The main contribution of puns and paradoxes to the satirical tone of the play is the fact that they intensify the humor of the satire by presenting contrasting ideas that are both ridiculous and almost impossible to concede in everyday situations. In turn, this brings out the main message that there is triviality and humor in everything, even in situations that are considered too mature, or too tedious, or even boring.
InThe Importance of Being EarnestWilde intended to mock the sanctimonious behavior of the society to which he belonged. The "Lady Bracknells", and "Miss Prisms" of his time were quite real. In fact, many people practiced what in Victorian jargon was known as "Grundyism", or the demand from others to remain in an extreme state of righteousness, prudishness and class distinction. The use of puns basically adds more witticism when mocking people like Bracknell and Prism, who are otherwise quite aggravating characters. The biggest example of this is that the main pun in the play is the name of the play itself: that it is important to be earnest. And yet, nobody in the play, not even those who claim to be righteous, is actually earnest in any way or form.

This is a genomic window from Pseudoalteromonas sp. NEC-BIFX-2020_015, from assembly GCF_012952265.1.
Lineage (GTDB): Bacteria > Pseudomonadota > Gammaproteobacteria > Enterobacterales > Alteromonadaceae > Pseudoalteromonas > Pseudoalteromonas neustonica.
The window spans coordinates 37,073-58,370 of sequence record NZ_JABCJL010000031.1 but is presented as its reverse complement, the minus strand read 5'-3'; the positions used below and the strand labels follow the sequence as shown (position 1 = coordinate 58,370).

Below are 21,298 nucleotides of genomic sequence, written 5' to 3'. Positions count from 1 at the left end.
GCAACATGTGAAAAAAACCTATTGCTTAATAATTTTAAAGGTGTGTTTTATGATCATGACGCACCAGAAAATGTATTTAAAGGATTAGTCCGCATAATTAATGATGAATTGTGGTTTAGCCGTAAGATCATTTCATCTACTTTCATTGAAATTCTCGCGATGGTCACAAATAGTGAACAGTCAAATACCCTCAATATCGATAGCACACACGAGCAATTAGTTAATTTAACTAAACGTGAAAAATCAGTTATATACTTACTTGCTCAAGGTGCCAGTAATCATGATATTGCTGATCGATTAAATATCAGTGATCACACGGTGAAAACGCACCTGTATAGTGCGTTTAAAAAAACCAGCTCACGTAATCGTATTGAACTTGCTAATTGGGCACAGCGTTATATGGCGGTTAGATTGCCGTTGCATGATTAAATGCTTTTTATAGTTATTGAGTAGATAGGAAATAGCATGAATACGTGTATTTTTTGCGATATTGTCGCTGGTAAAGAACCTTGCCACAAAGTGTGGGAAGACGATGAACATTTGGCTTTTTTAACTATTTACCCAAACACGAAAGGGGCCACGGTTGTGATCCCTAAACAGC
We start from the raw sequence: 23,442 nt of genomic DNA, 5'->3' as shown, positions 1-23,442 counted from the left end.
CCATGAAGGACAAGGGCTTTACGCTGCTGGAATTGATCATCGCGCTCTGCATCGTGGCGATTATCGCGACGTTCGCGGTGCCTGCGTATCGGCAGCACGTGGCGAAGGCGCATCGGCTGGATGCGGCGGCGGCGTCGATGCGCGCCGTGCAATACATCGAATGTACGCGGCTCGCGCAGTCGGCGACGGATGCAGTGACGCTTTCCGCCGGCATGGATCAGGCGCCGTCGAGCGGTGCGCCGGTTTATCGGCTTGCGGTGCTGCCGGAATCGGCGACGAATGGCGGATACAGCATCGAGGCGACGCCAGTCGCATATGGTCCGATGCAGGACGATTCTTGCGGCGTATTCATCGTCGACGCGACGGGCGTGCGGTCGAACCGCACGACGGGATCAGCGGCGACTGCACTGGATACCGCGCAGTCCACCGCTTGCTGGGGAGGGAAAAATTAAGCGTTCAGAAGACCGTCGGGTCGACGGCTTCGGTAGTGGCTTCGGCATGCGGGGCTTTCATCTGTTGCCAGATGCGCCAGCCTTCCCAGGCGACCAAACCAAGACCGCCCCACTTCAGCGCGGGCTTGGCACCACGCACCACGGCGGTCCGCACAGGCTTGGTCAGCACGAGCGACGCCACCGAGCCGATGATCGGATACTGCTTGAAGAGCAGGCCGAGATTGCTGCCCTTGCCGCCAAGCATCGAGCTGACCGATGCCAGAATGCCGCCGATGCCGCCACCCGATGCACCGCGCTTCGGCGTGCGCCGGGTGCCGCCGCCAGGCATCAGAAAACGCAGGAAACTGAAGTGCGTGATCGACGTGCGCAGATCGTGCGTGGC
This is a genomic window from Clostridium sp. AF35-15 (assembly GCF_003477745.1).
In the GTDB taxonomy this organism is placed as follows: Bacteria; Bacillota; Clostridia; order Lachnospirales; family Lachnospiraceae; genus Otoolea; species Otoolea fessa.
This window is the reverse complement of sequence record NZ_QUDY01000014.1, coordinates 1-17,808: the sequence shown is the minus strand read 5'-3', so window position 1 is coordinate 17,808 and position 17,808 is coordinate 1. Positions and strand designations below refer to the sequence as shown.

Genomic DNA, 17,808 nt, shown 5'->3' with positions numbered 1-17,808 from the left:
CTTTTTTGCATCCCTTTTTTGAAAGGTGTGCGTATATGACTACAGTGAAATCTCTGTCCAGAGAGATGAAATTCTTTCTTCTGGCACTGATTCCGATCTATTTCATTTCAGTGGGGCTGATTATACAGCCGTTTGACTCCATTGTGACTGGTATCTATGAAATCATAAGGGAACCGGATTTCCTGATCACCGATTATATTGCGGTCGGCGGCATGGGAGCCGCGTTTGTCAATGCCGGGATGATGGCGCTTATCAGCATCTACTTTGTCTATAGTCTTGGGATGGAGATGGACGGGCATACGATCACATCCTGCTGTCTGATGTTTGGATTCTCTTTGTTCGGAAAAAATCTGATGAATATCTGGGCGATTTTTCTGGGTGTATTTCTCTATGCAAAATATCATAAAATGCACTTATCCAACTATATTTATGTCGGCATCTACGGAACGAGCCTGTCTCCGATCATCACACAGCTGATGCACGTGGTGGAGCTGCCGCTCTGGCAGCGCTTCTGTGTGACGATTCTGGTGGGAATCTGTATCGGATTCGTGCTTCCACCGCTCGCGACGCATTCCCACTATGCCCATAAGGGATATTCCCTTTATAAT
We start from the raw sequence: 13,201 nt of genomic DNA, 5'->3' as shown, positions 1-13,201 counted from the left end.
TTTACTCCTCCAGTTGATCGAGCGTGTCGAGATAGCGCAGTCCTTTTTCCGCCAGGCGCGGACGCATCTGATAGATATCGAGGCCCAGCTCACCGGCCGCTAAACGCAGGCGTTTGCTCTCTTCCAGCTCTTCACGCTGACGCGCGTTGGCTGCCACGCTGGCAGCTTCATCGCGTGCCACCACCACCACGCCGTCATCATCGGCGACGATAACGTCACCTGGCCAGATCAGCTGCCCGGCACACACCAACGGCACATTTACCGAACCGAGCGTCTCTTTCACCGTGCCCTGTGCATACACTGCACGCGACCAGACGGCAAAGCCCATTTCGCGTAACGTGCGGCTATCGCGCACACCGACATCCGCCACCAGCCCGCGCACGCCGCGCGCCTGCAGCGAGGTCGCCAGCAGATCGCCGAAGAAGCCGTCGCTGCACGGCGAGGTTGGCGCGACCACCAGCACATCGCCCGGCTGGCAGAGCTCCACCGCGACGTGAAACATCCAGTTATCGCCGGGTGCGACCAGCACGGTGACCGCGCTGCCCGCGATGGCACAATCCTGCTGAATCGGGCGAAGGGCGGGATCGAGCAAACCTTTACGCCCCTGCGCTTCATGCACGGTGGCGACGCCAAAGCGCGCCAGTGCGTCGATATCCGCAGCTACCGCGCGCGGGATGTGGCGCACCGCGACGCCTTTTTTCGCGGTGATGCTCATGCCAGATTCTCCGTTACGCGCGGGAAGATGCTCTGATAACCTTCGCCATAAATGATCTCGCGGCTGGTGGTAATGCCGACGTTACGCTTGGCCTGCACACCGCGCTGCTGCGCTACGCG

The use of paradoxes spices up the humor by juxtaposing phrases with the intention of using them as a moral when, in fact, they are anything but morals. One of the biggest examples comes with the topic of marriage. Again, here we see how Wilde takes an otherwise "grown up" topic and tones it down with humor with the purpose of mocking it. Some paradoxes found in the topic of marriage, which is the one that drives forward the plot, are:
"If I ever get married, I'll certainly try to forget the fact"
"You don't seem to realize that in married life, three is company and two is none"
Hence, the literary devices that Wilde chooses to treat his satire complete the application of humor by adding a technical value to the joke in the form of contradictory comments that make the situation so awkward that it becomes comical.